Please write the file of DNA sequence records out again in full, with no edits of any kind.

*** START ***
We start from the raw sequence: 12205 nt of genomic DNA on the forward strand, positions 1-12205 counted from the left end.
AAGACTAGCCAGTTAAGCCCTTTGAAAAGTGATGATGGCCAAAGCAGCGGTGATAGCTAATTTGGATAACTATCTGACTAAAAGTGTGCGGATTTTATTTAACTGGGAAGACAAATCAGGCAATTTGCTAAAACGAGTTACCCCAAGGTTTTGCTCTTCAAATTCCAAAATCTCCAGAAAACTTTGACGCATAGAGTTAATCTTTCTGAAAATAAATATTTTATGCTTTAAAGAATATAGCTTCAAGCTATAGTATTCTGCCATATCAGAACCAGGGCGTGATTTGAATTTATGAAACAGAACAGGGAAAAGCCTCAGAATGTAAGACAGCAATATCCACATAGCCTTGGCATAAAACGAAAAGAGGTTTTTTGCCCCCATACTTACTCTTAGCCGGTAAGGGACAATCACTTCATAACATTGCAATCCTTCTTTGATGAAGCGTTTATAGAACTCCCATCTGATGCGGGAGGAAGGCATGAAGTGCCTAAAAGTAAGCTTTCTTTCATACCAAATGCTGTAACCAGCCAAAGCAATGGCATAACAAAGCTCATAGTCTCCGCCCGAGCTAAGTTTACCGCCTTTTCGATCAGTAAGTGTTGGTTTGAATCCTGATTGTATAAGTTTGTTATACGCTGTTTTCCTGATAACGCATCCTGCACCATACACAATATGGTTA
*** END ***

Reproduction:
We start from the raw sequence: 12205 nt of genomic DNA on the forward strand, positions 1-12205 counted from the left end.
AAGACTAGCCAGTTAAGCCCTTTGAAAAGTGATGATGGCCAAAGCAGCGGTGATAGCTAATTTGGATAACTATCTGACTAAAAGTGTGCGGATTTTATTTAACTGGGAAGACAAATCAGGCAATTTGCTAAAACGAGTTACCCCAAGGTTTTGCTCTTCAAATTCCAAAATCTCCAGAAAACTTTGACGCATAGAGTTAATCTTTCTGAAAATAAATATTTTATGCTTTAAAGAATATAGCTTCAAGCTATAGTATTCTGCCATATCAGAACCAGGGCGTGATTTGAATTTATGAAACAGAACAGGGAAAAGCCTCAGAATGTAAGACAGCAATATCCACATAGCCTTGGCATAAAACGAAAAGAGGTTTTTTGCCCCCATACTTACTCTTAGCCGGTAAGGGACAATCACTTCATAACATTGCAATCCTTCTTTGATGAAGCGTTTATAGAACTCCCATCTGATGCGGGAGGAAGGCATGAAGTGCCTAAAAGTAAGCTTTCTTTCATACCAAATGCTGTAACCAGCCAAAGCAATGGCATAACAAAGCTCATAGTCTCCGCCCGAGCTAAGTTTACCGCCTTTTCGATCAGTAAGTGTTGGTTTGAATCCTGATTGTATAAGTTTGTTATACGCTGTTTTCCTGATAACGCATCCTGCACCATACACAATATGGTTA